Biden to pay tribute to Martin Luther King Jr. with sermon at his church

President Biden on Sunday will pay tribute to Martin Luther King Jr. to mark the national holiday honoring the late civil rights leader. On what would be King's 94th birthday, Biden is set to deliver the sermon at the historic Ebenezer Baptist Church in Atlanta, speaking from the pulpit where King preached until his assassination in 1968. "[President Biden] will deliver remarks reflecting on Dr. King's life and legacy, and the way that we can go forward together," the White House said in a statement. The current pastor of Ebenezer Baptist Church is Sen. Raphael Warnock (D-Ga.), who will help mark Biden's speech — the first time a sitting president has spoken at the church.


Archeologists uncover ancient royal tomb in Egypt

Egyptian officials announced Saturday that archeologists had unearthed a royal tomb in the ancient city of Luxor. Found on the city's West Bank — the site of many previous archeological discoveries — the tomb is thought to date back to the time of the pharaohs. While it remains unclear who the tomb belonged to, experts said that the owner was likely from the 18th Dynasty of Pharaonic Egypt, which spanned from 1550 BC to 1292 BC. The tomb was discovered by a joint British-Egyptian team conducting digs in the Valley of the Kings and Queens, where the iconic tomb of the pharaoh Tutankhamun was discovered a century ago.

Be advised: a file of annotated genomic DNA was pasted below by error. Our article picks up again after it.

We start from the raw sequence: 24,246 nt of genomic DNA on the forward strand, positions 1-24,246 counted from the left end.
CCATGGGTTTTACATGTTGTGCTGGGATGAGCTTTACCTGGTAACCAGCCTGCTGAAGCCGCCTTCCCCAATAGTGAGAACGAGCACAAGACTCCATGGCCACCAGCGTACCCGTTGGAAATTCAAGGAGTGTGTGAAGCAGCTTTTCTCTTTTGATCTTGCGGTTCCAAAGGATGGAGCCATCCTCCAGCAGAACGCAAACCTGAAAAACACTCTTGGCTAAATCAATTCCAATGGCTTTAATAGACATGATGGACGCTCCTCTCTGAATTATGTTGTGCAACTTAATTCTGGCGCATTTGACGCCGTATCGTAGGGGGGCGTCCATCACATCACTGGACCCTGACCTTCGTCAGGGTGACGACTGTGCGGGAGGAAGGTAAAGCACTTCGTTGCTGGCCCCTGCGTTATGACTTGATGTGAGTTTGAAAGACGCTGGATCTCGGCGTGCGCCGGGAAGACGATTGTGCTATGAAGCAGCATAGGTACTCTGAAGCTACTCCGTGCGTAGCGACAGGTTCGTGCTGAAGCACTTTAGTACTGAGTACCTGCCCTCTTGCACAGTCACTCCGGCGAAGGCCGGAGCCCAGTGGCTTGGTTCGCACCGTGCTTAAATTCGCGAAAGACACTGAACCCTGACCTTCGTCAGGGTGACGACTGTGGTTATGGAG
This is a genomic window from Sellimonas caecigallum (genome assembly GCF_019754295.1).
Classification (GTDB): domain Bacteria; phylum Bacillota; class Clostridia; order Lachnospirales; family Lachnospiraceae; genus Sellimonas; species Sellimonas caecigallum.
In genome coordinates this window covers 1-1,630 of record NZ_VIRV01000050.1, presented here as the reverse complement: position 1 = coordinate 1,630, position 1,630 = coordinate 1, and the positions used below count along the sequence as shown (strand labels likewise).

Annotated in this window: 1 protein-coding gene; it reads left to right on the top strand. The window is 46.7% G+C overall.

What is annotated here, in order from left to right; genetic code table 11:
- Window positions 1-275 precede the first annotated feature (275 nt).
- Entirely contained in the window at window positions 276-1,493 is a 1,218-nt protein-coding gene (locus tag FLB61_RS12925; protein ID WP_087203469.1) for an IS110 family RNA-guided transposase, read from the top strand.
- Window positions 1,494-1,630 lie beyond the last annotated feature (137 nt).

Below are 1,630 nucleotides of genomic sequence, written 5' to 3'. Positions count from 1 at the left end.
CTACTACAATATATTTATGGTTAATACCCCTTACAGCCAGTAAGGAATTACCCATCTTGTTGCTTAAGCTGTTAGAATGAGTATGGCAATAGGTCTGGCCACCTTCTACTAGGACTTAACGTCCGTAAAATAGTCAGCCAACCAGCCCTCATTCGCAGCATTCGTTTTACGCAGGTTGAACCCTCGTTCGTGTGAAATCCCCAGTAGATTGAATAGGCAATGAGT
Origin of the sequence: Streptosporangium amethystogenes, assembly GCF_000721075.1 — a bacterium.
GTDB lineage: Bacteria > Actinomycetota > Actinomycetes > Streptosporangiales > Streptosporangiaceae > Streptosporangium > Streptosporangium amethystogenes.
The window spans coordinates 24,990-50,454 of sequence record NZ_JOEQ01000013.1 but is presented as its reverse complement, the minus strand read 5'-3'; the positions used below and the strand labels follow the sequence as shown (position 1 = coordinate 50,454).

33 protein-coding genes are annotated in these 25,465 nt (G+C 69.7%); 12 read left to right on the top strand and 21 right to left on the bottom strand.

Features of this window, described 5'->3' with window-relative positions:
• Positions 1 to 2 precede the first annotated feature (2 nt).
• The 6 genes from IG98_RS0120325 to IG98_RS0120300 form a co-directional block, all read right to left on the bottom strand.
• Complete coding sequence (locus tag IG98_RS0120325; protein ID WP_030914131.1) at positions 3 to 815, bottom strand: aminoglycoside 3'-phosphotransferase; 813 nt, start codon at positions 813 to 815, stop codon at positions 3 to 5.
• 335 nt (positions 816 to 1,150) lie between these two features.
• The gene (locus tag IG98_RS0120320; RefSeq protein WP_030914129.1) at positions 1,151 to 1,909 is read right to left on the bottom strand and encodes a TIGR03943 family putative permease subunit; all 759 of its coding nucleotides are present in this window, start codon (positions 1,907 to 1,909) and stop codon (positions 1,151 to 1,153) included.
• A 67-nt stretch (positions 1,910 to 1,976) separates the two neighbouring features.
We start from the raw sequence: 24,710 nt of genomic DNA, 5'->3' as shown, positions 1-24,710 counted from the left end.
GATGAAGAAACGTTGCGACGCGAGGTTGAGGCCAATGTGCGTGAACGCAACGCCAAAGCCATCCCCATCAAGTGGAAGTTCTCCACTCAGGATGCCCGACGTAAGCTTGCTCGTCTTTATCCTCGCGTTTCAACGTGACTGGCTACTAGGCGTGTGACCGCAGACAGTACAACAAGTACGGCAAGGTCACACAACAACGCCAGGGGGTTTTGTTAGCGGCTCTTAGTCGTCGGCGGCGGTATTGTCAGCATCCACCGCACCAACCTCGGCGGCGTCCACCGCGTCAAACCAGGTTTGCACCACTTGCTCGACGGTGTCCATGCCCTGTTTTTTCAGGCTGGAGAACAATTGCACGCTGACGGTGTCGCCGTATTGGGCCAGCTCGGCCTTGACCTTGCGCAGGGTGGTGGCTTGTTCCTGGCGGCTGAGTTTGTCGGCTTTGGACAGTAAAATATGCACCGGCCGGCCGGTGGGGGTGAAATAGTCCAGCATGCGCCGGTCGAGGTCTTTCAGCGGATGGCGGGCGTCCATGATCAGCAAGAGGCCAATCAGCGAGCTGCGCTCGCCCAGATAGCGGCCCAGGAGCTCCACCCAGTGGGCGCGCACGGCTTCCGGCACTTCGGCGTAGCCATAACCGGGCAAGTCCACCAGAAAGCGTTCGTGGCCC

Romanian police seize millions of Andrew Tate's assets

Romanian police on Saturday seized several million dollars worth of assets from detained social media influencer Andrew Tate's compound. The authorities confiscated several luxury cars, including a BMW, Rolls-Royce, and Mercedes-Benz from Tate's garage, and prosecutors had previously said they'd seized 15 total vehicles and more than 10 properties from Tate as part of an investigation. A self-described misogynist and kickboxer, Tate has garnered controversy online for some of his takes on women's rights and similar issues. Tate, along with his brother Tristian and a pair of Romanian women, were arrested in December on suspicion of human trafficking, though both men have denied these allegations.